he longstanding hierarchy in medicine — mostly male doctors at the top of the heap and mostly female nurses below them — often gets in the way of patient care. We need to change that structure for the good of the profession and our patients.
Emerging trends in medicine and nursing may lead to “flattening the hierarchy” as women move into traditionally male roles, sociologist Anne V. Bell recently told attendees at Rosalind Franklin University’s second annual symposium on the gender divide in health care professions. But despite these gains, women still struggle to establish themselves as equals in health care professions.
A reminder of this divide tore through social media recently when a Florida anesthesiologist with ties to a major medical school posted demeaning and inflammatory comments about nurse practitioners.
“Nurse practitioners are not, I repeat, not physicians. They lack the education, IQ and clinical experience. There is no depth of understanding. They are useful but only as minions,” Dr. David Glener ranted on Doximity, a medical social media network. His comments were posted to Twitter, where many people reacted swiftly, calling for physicians to take a team-based approach and promote unity among health care professionals.
Nurses have long realized that membership in a female-dominant profession means having their competence questioned despite extensive training. The comments by Glener, who is on the board of Florida State University, as well as one by Dr. Wendell Perry, an emergency physician, speak to a broader issue of disparity in the health care professions that is connected to gender and the hierarchy of medicine.
As policymakers work to reform health care, aided by professionals who provide patient care, the Glener rant provides a well-timed reminder of the ethical obligations of physicians and nurses to build collegial relationships with each other and with all health care professionals.
The American Medical Association prioritizes the importance of this inter-professional relationship. In a chapter of its code of ethics, these efforts are described as part of a “common commitment to patient well-being” which “should be based on mutual respect and trust.”
With looming physician and nursing shortages, predicted to produce up to 104,000 and 1.2 million vacancies in the coming decades, this trust and commitment will be put to the test. The health of the public depends on its success.
Improving inter-professional relationships is one approach to help advance gender parity in health care. Women in STEM fields have been historically undervalued. As Angela Saini points out in her recent book, “Inferior: How Science Got Women Wrong — and the New Research That’s Rewriting the Story,” researchers such as Charles Darwin have made claims deeming women inferior in science and medicine dating back to at least 1881. This could not be farther from the truth.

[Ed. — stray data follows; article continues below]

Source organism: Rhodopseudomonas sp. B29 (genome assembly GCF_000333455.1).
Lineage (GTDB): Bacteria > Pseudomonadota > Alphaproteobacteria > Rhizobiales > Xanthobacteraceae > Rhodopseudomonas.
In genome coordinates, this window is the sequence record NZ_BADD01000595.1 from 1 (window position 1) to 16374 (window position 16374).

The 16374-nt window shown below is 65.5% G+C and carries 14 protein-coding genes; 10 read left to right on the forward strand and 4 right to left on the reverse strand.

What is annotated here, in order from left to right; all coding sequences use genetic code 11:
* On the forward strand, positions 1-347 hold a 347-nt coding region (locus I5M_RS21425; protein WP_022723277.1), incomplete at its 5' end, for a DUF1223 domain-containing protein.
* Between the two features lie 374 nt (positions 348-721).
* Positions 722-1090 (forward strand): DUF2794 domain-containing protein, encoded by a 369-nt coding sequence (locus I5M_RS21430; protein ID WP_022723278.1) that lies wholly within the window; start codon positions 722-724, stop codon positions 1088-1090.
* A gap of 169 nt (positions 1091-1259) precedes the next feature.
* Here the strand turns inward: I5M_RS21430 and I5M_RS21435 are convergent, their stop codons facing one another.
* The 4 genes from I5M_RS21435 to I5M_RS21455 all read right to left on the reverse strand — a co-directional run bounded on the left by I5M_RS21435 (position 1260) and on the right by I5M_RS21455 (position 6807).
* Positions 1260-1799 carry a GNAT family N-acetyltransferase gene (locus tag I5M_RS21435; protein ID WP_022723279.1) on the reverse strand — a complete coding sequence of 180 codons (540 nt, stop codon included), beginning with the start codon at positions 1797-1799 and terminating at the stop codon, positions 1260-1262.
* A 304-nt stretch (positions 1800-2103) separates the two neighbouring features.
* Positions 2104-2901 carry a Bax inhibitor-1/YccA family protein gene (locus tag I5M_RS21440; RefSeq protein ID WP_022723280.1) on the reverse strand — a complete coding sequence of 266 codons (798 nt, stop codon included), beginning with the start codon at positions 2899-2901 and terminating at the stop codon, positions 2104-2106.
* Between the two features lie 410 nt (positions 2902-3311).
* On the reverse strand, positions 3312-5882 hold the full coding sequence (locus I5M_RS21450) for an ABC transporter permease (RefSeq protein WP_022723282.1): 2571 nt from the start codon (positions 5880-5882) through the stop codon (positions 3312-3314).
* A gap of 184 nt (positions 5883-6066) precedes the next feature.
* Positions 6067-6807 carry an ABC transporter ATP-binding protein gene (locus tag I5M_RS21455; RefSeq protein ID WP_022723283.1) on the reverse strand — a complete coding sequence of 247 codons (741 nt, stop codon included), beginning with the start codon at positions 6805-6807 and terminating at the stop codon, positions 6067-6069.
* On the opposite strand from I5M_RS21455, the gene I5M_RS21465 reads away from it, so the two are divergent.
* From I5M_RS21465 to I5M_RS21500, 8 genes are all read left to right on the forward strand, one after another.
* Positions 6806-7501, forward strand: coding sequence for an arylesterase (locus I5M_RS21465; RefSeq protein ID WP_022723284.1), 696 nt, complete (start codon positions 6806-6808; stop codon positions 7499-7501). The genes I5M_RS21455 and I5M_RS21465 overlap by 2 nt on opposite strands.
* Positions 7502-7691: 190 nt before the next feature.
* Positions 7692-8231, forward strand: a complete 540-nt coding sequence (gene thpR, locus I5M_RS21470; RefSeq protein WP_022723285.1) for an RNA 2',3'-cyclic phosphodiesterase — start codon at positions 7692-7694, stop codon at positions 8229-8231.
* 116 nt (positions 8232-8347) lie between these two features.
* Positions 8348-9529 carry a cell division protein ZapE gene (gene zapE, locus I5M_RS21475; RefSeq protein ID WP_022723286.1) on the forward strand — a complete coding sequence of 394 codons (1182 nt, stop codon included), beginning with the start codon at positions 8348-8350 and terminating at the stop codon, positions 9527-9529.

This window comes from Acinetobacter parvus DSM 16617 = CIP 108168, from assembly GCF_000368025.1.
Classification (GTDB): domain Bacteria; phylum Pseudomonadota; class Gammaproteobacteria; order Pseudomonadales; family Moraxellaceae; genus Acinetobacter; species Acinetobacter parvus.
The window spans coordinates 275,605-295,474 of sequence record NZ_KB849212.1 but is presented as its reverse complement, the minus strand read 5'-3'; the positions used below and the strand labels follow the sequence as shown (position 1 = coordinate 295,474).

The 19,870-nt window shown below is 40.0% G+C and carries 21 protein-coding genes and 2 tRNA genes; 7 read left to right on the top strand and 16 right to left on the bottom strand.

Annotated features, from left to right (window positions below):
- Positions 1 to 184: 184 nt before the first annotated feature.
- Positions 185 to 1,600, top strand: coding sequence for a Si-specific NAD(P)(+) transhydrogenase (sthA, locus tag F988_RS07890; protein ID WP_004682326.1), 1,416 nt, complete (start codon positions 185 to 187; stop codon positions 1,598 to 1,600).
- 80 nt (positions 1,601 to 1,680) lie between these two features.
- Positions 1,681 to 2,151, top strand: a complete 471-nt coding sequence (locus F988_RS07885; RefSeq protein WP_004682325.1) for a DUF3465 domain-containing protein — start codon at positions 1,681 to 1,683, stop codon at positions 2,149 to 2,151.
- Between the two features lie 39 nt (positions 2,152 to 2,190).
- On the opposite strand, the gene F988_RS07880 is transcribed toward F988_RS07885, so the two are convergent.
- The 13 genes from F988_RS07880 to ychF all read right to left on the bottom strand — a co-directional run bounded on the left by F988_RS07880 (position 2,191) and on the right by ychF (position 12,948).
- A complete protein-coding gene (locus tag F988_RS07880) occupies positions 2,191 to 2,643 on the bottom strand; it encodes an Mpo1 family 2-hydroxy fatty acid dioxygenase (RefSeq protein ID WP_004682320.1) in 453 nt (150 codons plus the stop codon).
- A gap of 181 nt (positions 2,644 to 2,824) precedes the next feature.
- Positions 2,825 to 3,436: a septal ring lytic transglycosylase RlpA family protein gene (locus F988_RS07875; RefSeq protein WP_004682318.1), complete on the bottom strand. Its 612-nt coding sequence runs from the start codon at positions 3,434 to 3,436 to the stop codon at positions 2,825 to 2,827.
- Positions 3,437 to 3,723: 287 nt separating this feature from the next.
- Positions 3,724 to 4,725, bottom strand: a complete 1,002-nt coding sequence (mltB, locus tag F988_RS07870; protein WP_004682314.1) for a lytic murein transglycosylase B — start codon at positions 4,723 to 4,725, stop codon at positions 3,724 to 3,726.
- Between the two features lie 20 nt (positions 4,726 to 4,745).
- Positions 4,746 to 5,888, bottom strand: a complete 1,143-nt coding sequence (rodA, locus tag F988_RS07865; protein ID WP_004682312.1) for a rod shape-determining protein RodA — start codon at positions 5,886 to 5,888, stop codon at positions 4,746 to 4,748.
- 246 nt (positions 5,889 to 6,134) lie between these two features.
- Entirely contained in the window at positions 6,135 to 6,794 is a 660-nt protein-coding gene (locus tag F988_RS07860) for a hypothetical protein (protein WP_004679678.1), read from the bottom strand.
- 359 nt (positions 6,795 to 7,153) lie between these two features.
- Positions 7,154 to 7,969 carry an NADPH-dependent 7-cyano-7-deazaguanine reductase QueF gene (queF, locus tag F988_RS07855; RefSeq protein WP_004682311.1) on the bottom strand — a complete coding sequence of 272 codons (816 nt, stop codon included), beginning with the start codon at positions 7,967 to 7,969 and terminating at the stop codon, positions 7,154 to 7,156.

As IQ scores have risen over the past 100 years, women’s gains have outpaced men’s. Furthermore, in a test of abstract, logical reasoning women again matched or exceeded scores of male counterparts of equal educational level.
Yet despite overwhelming evidence of the contributions women make in advancing science, women in academia experience persistent gender bias. Men have often received credit for women’s work, a phenomenon that has become known as “The Matilda Effect.” One study, for example, showed that the same research abstract was rated higher in scientific quality if the author was a man rather than a woman. Such bias and other gender differences, such as women contributing more time to teaching and mentoring colleagues, mean that women publish less frequently than men, limiting this as a gateway to career advancement and promotion.
Economic disparities persist as well. Despite accounting for 91 percent of the nursing profession, women still experience a gender pay gap, earning between $4,000 to $17,000 less per year than men, depending on specialty area.
Similarly, though the percentage of female physicians has grown to account for 50 percent of the profession, on average they earn 8 percent less (about $20,000) than their male colleagues.
These gaps will not shrink overnight. The onus will be on higher education to deconstruct the hierarchy of science and medicine. It must do this by recruiting a diverse faculty and student body that mirrors the U.S. population by gender, race, beliefs, sexual orientation, and socioeconomic backgrounds. It must also cultivate a culture of respect for the contributions of these diverse bodies.
Faculty members of every discipline will be asked to model behaviors that foster inter-professional collaboration. One essential component of their approach must be to equally value the contributions of all health care providers — and the providers themselves — and not see one group as superior to others
In my experience as a nurse, patients usually don’t prioritize a health care provider’s gender, title, or degree. They want to know you are competent. And that you care.
With all of the controversy in health care, we need to put emphasis back on the caring. Flattening the hierarchy is an important way to do this.
Melissa D. Kalensky is an assistant professor in the College of Nursing at Rush University, a family nurse practitioner, and a Public Voices Fellow through The OpEd Project.